Celebrity panelists (Erik Estrada, Nadia Comaneci, Bart Connor, Steven Seagal) on stage during a rally for the proclamation of National D.A.R.E. (Drug Abuse Resistance Education) Day April 11, 2002 in North Hollywood, California. (Robert Mora, Getty Images)

Just say no to D.A.R.E. — starting a better conversation about youth drug prevention

The Hill op-ed: Former Colorado director of marijuana coordination Andrew Freedman writes about growing up in the D.A.R.E. era

Attorney General Jeff Sessions recently called for the return of Drug Abuse Resistance Education (D.A.R.E.), the 1980s anti-drug campaign aimed at helping prevent and combat youth drug use.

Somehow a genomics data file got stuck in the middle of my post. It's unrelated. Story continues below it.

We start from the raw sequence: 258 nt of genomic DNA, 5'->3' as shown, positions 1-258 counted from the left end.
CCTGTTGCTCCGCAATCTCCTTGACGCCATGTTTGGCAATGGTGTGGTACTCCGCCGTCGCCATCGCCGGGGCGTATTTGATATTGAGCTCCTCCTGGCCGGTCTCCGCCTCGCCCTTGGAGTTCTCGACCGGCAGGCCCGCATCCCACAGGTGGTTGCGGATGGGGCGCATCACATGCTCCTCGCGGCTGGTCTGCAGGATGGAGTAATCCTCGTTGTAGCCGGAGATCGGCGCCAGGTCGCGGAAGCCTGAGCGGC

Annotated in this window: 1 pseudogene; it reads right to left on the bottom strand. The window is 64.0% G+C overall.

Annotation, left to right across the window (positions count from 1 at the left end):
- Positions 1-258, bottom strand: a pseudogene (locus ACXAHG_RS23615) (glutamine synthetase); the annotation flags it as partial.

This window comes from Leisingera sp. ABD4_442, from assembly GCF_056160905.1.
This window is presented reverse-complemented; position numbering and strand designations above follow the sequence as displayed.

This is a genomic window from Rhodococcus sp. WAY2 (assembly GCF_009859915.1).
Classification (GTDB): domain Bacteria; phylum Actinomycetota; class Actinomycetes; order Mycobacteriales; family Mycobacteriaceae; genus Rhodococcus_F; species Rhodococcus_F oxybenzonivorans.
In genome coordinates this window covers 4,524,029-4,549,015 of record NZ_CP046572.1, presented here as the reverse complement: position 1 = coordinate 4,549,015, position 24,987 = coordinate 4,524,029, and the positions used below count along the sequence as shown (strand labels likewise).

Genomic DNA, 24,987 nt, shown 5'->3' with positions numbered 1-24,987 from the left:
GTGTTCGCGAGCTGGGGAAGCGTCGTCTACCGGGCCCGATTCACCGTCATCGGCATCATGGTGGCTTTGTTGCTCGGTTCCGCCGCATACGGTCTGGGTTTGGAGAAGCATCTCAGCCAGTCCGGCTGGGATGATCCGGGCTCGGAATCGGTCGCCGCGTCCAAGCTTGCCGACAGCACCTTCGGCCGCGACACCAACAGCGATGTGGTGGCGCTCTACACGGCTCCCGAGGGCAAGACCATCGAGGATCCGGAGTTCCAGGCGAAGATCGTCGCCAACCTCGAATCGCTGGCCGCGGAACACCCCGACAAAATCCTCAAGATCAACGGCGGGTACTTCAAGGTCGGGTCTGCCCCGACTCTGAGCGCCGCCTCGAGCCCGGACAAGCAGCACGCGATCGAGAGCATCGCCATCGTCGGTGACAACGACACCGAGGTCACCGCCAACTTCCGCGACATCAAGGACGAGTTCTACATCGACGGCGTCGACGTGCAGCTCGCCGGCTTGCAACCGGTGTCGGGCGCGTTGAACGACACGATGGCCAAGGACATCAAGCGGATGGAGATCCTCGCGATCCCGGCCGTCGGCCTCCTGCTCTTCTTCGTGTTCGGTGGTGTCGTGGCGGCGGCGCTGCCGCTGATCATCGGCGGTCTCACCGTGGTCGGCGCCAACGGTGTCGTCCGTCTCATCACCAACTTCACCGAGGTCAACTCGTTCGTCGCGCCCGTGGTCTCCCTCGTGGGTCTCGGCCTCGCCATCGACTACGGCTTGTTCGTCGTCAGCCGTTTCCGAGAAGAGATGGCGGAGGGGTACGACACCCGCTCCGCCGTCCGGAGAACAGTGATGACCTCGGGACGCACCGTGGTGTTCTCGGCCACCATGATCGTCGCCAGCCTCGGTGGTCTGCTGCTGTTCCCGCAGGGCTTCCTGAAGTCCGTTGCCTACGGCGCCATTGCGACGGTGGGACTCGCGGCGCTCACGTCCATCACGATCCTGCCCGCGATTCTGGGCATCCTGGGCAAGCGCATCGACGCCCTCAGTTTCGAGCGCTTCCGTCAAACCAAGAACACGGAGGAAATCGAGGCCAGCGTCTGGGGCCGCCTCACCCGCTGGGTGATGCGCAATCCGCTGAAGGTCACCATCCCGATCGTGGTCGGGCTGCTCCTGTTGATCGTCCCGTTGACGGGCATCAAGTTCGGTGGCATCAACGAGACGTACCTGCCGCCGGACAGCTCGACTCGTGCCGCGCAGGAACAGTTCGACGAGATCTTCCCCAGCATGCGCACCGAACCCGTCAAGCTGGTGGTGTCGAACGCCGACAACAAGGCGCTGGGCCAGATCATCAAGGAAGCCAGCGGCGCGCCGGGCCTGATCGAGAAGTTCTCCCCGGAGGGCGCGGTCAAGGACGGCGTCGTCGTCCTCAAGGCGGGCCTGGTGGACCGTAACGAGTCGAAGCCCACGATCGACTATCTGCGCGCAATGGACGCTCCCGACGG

However, to truly prevent kids from using drugs, our country needs programs that are proven to work. In particular, marijuana, since it is becoming increasingly legalized.

What we do not need is a reboot of the uninformed, unsuccessful D.A.R.E. model.

A number of academic studies have shown how D.A.R.E. was at best ineffectual and, at worst, more likely to convince kids to try drugs. The program failed to tap into youth culture and truly change kids’ views on drugs. I should know. As a middle-school student in 1996, I was part of the era.

Read the full op-ed at TheHill.com

Andrew Freedman is the former director of Marijuana Coordination for the State of Colorado. He is the Co-Founder of Freedman & Koski, a Colorado-based consultancy. Freedman is also leading the Youth Marijuana Prevention Council.

This story was first published on TheHill.com